Just weeks ago, Democrats were dreading the prospect of Fox News' Chris Wallace moderating the final presidential debate of the cycle.
Now that Hillary Clinton has taken a commanding lead in the polls, fears that an anchor from a conservative news network would be particularly hard on the Democratic nominee have subsided, because it's unlikely that such potential bias would be a decisive factor in the November 8th election.
But given the topics that Wallace chose for this debate, including debt and entitlements and the economy, and Wallace's track record in discussing these topics, it's not exactly clear why Democrats were concerned in the first place.
While Donald Trump got good marks from the press and focus groups during the first debate when he focused his comments on trade deals and the economy, Trump has struggled to impressively discuss these topics for long stretches of time, or under heavy scrutiny. He has yet to explain the mechanics of how new trade deals will create high-paying jobs here in America. And it's unlikely that Chris Wallace will let this lack of specificity stand unquestioned.
Just take a look at Chris Wallace and Donald Trump's history together on the debate stage for the answer why (from the March 3rd, 2016 Republican debate):
Here's the transcript:
WALLACE: Mr. Trump, your proposed tax cut would add $10 trillion to the nation's debt over 10 years, even if the economy grows the way that you say it will. You insist that you could make up for a good deal of that, you say, by cutting waste, fraud, and abuse.
WALLACE: Like what? And please be specific.
TRUMP: Department of Education. We're cutting Common Core. We're getting rid of Common Core. We're bringing education locally. Department of Environmental Protection. We are going to get rid are of it in almost every form. We're going to have little tidbits left but we're going to take a tremendous amount out.
We have various other things. If you look at the IRS, if you look at every single agency, we can cut it down, and I mean really cut it down and save. The waste, fraud, and abuse is massive.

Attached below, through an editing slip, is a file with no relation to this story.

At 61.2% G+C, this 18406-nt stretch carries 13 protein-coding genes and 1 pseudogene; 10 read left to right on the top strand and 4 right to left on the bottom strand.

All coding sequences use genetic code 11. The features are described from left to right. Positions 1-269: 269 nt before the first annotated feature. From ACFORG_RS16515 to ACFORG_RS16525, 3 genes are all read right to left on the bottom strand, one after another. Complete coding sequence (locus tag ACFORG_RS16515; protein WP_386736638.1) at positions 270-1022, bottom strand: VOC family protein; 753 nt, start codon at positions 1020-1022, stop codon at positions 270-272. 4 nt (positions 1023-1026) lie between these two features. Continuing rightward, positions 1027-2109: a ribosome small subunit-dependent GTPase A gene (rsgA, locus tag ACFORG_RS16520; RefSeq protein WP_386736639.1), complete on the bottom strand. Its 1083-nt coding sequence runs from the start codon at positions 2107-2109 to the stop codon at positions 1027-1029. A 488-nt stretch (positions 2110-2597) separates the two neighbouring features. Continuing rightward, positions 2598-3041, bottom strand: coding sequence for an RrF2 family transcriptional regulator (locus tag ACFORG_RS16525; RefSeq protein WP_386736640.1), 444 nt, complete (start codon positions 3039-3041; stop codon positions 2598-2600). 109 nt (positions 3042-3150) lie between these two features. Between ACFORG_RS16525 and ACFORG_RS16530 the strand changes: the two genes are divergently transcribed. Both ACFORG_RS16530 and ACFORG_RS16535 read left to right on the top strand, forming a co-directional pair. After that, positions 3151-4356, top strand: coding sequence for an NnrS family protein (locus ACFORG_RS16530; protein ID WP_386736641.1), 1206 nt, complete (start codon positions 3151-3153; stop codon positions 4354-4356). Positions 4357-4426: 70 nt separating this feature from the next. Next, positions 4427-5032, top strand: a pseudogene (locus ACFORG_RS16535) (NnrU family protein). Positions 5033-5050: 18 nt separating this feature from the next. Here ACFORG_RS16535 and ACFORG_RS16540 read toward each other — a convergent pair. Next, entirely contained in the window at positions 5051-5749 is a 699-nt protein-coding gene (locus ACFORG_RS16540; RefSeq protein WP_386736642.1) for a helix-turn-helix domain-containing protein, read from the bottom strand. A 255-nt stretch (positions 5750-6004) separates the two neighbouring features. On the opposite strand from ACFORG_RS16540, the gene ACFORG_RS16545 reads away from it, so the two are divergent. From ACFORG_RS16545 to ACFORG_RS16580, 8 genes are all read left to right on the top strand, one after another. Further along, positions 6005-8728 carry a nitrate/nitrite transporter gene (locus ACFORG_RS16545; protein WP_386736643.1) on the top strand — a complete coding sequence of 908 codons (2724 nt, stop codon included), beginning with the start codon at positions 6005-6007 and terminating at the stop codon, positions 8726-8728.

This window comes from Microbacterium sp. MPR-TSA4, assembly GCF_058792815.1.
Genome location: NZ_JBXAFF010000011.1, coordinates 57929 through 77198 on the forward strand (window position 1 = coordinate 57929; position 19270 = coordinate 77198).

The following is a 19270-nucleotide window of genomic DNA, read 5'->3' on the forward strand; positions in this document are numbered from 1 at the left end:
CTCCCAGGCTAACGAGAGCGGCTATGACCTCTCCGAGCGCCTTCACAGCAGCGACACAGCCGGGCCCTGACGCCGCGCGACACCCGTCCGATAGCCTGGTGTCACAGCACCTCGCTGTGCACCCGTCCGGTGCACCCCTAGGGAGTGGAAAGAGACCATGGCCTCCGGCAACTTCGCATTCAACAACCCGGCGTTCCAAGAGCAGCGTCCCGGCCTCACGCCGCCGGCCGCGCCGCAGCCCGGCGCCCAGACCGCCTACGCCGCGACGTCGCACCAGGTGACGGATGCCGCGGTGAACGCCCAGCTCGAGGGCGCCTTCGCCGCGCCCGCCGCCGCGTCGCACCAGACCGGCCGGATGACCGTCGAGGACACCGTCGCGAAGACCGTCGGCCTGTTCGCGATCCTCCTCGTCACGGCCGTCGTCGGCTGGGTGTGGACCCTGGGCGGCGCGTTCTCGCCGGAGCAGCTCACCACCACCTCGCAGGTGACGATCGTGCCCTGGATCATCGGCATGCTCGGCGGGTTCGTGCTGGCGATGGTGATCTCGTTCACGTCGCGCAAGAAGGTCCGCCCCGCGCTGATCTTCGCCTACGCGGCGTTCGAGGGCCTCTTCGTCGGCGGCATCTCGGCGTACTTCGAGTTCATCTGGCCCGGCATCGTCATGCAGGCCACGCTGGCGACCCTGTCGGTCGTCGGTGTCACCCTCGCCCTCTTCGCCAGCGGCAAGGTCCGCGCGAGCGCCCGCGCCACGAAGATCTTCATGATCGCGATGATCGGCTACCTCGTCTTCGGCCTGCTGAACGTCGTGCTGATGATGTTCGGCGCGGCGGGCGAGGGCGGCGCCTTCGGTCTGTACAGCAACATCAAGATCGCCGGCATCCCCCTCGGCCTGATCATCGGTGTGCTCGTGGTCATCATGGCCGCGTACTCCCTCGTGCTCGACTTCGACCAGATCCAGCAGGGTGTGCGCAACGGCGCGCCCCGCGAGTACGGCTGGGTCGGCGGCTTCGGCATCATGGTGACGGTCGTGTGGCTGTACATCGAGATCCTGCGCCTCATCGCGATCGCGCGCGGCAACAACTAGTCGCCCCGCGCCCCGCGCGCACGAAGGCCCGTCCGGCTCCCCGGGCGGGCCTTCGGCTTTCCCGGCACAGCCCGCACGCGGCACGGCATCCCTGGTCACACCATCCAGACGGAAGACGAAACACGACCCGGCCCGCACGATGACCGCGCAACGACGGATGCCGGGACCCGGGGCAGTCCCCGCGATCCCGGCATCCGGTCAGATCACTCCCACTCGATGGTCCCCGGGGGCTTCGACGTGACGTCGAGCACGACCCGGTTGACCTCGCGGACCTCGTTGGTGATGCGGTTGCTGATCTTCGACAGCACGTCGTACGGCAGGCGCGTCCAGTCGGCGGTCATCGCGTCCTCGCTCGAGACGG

Larry Kudlow, great guy, everybody respects him, said my plan for taxes and tax cutting is the best by far of everybody.
WALLACE: But, Mr. Trump, Mr. Trump, your numbers don't add up. Please put up full screen number four. The Education Department, you talk about cutting, the total budget for the education department is $78 billion.
And that includes Pell grants for low-income students and aid to states for special education. I assume you wouldn't cut those things. The entire budget for the EPA, the Environmental Protection Agency, $8 billion.
WALLACE: The deficit this year is $544 billion. That's more than a half trillion dollars. Your numbers don't add up, sir.
TRUMP: Let me explain something. Because of the fact that the pharmaceutical companies -- because of the fact that the pharmaceutical companies are not mandated to bid properly, they have hundreds of billions of dollars in waste.
We don't bid properly. We don't have proper bidding procedures. The reason we don't is because they take care of all of the senators, all of the congressman, and they don't bid. They don't go out to bid. WALLACE: Mr. Trump...
TRUMP: Take a look -- excuse me. You are talking about hundreds of billions of dollars...
WALLACE: No, you are not.
TRUMP: ... if we went out to the proper bid. Of course you are.
WALLACE: No, you're not, sir. Let's put up full screen number 2.
You say that Medicare could save $300 billion a year negotiating lower drug prices. But Medicare total only spends $78 billion a year on drugs. Sir, that's the facts. You are talking about saving more money on Medicare prescription drugs...
TRUMP: I'm saying saving through negotiation throughout the economy, you will save $300 billion a year.
WALLACE: But that doesn't really cut the federal deficit.
TRUMP: And that's a huge -- of course it is. We are going to buy things for less money. Of course it is. That works out...
WALLACE: That's the only money that we buy -- the only drugs that we pay for is through Medicare.
TRUMP: I'm not only talking about drugs, I'm talking about other things. We will save $300 billion a year if we properly negotiate. We don't do that. We don't negotiate. We don't negotiate anything.
As you can see, Wallace didn't take Trump's obfuscation and lack of details for a real answer. He kept pressing him on the fact that his budget relies on growth projections that are wildly optimistic and vague promises to cut spending on the federal level. Since that time, Trump has scaled back his tax cut proposals, but the Tax Policy Center just yesterday released an estimate of Trump's budget plan, taking into account its effect on GDP growth, and found that it would add $7 trillion to the national debt over ten years.
The Tax Policy Center's dynamic scoring of Hillary Clinton's plan actually found that it reduces the national debt by $1.4 trillion dollars over ten years using a mix of tax increases on the rich and stimulative infrastructure spending that will increase economic growth. Trump will likely want to quibble with those numbers, but he will have his work cut out for him when it comes to arguments over the budget.